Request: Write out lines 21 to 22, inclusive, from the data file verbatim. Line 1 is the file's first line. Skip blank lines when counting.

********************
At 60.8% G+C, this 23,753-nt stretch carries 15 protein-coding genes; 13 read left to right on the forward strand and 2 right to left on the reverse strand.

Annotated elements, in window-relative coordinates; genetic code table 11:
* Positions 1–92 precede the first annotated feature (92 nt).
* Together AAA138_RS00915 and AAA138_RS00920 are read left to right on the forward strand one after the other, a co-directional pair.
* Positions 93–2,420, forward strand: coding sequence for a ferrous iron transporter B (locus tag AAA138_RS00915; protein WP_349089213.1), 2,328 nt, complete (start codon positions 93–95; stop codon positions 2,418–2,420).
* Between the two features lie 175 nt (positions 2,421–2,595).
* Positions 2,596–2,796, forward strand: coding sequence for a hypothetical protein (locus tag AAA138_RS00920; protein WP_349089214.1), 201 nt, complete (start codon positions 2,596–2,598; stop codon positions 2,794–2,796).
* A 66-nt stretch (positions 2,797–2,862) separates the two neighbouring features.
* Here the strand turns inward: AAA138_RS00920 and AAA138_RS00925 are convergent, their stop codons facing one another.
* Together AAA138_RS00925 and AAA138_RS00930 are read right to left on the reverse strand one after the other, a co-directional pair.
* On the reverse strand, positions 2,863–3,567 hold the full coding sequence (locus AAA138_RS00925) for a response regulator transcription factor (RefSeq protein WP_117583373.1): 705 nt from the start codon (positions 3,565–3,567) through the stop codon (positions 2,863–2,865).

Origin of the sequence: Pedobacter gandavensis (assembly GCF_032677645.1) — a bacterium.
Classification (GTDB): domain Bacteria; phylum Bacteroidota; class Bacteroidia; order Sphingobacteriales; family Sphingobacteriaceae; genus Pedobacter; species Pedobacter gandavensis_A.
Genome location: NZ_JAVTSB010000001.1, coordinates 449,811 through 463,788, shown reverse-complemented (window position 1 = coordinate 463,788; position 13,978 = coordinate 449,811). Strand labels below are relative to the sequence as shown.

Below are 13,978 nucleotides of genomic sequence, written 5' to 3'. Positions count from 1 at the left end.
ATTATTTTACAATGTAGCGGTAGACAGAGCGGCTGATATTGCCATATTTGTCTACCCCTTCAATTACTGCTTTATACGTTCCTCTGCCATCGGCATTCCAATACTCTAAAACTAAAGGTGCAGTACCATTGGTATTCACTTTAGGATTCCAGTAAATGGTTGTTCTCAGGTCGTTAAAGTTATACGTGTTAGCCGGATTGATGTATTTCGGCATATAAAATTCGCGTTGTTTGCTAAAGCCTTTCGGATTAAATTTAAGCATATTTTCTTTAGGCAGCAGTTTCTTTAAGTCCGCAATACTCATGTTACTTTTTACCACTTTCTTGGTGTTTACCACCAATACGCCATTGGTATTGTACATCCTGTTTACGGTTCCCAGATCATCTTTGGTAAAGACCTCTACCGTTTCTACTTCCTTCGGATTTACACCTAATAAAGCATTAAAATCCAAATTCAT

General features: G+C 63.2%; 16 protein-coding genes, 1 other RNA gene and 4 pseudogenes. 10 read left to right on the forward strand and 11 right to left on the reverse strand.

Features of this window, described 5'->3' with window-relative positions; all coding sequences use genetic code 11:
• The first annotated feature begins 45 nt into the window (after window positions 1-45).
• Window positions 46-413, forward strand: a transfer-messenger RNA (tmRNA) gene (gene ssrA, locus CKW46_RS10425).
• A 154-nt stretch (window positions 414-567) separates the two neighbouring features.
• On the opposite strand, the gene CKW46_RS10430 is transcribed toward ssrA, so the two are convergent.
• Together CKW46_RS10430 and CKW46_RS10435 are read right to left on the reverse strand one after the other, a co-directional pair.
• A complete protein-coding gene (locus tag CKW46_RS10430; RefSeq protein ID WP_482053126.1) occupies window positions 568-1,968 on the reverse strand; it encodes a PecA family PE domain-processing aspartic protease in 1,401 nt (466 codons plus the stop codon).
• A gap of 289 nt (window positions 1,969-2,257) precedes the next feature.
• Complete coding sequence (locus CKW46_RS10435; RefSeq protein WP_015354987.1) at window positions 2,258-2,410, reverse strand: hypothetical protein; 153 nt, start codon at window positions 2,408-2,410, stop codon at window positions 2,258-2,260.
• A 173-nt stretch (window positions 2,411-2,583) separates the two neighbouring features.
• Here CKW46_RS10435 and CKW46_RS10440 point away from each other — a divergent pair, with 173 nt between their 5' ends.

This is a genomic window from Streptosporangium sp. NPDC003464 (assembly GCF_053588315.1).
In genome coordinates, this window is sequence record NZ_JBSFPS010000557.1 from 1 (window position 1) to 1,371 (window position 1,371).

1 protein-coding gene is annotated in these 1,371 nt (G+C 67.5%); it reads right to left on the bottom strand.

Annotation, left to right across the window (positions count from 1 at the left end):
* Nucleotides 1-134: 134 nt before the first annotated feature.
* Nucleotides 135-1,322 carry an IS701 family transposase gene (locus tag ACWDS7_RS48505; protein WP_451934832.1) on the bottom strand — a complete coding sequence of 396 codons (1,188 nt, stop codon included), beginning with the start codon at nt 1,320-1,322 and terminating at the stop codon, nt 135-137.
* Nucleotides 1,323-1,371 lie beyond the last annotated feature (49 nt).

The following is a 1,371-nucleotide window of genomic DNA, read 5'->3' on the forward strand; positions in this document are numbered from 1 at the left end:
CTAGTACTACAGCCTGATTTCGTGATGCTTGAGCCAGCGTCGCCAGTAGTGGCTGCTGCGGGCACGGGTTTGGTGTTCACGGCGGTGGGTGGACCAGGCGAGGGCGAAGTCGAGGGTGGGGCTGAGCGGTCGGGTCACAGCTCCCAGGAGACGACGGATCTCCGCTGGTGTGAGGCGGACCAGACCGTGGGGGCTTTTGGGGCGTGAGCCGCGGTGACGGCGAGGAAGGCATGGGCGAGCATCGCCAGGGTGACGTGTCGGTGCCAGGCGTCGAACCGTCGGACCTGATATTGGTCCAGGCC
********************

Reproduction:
• A 154-nt stretch (window positions 414-567) separates the two neighbouring features.
• On the opposite strand, the gene CKW46_RS10430 is transcribed toward ssrA, so the two are convergent.